Monday, August 18, 2014

case digests




G.R. No. 16234.  
April 26, 1961

THE PEOPLE OF THE PHILIPPINES, plaintiff-appelle,
vs.
MARIANITO FETALVERO and FILADELFO CACHOLA, defendants-applellants.


Facts:

On December 28, 1999 at around 6 pm., in Bauang, La Union, two armed men entered the house of Jessie Barnachea. The 12 year old boy, Jessie was able to hide under a bed. The two armed men then shot Carmelita Barnachea (mother of Jessie), Felix Barnachea (brother of Jessie), Rubenson Abance (cousin of Jessie), and Victorino Lolarga (uncle of Jessie). After being shot, Victorino’s penis was also cut by the malefactors.

Witnesses say that after the commotion inside the house, the two armed men boarded a get away jeep which was earlier guarded by masked lookouts. The neighbors immediately radioed the police and the get away jeep was later apprehended. On board the said jeep were the two armed men (Dominador Cachola and Ernesto Amay) and six other identified men namely: Nestor Marquez, Benjamin Laegen, Rodolfo Sagun, Rodemir Guerzo, Mellke Ignacio, and Nelson Echabaria.

Two hours after the incident, Jessie identified Cachola and Amay as the shooters. He said he recognized them because the two were unmasked when they entered the house. The next day, Jessie again identified Cachola and Amay in a police line-up. And on another day, Jessie again identified Cachola and Amay through photographs.

Eventually, Cachola and Amay were convicted for murder. The other 6 were convicted as accomplices to the crime. The court, in convicting the accused for murder, reasoned that treachery is present and that on the killing of Victorino, ignominy is present because his penis was cut off.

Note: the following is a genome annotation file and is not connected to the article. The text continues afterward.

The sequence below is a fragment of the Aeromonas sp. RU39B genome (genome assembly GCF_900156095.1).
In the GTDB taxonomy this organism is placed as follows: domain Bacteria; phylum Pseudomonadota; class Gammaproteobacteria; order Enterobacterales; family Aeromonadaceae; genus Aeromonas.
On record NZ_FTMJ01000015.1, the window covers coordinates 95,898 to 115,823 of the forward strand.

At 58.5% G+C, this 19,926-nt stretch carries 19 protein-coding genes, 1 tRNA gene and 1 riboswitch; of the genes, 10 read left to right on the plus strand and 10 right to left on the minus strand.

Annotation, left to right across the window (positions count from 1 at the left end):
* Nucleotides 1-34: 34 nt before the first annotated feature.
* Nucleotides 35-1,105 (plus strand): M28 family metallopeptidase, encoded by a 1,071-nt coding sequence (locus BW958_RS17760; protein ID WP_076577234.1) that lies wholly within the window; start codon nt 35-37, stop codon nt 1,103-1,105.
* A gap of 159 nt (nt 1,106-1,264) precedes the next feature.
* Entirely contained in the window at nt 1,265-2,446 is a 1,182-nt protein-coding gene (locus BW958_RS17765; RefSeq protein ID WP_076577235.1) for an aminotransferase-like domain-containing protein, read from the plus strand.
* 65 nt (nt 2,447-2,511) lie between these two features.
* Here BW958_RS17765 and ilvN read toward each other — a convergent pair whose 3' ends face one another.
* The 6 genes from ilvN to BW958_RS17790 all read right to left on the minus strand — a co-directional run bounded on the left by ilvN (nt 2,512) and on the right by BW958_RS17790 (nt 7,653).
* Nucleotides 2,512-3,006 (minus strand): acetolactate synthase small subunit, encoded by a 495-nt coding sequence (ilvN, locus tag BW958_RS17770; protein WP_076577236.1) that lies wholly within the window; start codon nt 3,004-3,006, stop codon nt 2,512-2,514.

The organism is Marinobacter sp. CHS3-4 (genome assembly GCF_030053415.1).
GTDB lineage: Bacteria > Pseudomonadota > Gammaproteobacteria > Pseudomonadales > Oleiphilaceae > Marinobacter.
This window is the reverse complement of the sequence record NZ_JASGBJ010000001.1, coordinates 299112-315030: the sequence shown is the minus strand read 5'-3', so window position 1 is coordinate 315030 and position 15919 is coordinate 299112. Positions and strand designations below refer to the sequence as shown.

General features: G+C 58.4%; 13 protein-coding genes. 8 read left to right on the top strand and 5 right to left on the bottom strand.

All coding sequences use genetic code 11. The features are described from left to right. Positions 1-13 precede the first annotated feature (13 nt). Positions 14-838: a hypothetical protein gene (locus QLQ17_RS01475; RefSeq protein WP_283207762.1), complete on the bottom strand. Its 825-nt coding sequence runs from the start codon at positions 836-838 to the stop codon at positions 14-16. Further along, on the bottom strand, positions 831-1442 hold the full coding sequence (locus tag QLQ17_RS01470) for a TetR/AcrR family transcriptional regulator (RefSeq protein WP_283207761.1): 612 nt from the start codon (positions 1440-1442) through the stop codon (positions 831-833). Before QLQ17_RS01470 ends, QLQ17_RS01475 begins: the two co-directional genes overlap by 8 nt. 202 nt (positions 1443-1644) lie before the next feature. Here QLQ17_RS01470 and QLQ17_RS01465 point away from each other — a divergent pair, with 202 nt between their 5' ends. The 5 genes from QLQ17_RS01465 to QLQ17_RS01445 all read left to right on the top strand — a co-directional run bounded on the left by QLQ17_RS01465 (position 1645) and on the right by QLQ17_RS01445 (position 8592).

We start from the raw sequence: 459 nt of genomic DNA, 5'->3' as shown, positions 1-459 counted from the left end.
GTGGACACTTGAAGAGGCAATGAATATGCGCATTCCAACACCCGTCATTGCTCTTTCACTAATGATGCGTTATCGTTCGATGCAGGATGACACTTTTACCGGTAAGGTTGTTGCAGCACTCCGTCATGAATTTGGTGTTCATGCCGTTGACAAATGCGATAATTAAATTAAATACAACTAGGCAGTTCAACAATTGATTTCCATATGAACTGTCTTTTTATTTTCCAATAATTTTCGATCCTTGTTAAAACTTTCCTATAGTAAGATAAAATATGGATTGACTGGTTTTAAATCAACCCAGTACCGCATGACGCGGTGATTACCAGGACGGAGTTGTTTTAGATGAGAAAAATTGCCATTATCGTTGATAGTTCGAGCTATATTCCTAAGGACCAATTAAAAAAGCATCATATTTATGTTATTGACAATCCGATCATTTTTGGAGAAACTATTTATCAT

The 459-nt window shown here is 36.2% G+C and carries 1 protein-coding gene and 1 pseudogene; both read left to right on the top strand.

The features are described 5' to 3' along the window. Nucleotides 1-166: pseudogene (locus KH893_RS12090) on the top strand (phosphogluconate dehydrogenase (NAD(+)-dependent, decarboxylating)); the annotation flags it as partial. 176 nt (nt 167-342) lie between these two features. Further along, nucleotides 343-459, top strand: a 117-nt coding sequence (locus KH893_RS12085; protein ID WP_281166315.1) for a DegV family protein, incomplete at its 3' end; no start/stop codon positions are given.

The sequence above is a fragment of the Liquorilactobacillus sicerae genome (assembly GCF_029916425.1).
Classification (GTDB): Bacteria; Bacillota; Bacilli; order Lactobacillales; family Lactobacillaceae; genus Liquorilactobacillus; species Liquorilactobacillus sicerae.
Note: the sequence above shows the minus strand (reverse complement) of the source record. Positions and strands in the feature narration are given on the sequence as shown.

Issue:
  1. Whether or not ignominy was properly appreciated by the trial court as an aggravating circumstance.

  1. Whether or not the 6 other co-accused are accomplices.

RULING:
1. No. The fact that Victorino’s penis was cut off does not immediately give rise to the aggravating circumstance of ignominy. In the first placed, it must be so alleged in the Information (this was not so in this case). Secondly, for ignominy to be appreciated, it is required that the offense be committed in a manner that tends to make its effect more humiliating, thus adding to the victim’s moral suffering. Where the victim was already dead when his body or a part thereof was dismembered, ignominy cannot be taken against the accused. Here, Victorino’s penis was cut off after he was already dead.

2. No. The 6 other accused are not proven to be accomplices to the crime. To hold a person liable as an accomplice, two elements must concur:

(1)    community of design, which means that the accomplice knows of, and concurs with, the criminal design of the principal by direct participation; and

(2)     the performance by the accomplice of previous or simultaneous acts that are not indispensable to the commission of the crime.

In the present case, neither element was proven. The mere presence of the six appellants in the company of appellants Cachola and Amay on board a jeep is not evidence of their knowledge of, or assent to, the criminal design to perpetuate the massacre. That they were found to be with appellants Cachola and Amay almost two hours after the commission of the crime does not constitute previous or simultaneous act.

Note that witnesses testified that the men guarding the get away  jeep were masked. There is no solid proof that the 6 other accused found to be with Cachola and Amay were the same masked men at the time of the incident. No one identified them in court hence there is reasonable doubt in their favor.

















G.R. No. 134056.  
July 6, 2000

THE PEOPLE OF THE PHILIPPINES, plaintiff-appelle,
vs.
ROBERT FIGUEROA and BEATRICE VALERIO, accused,
ROBERT FIGUEROA, accused-appellant.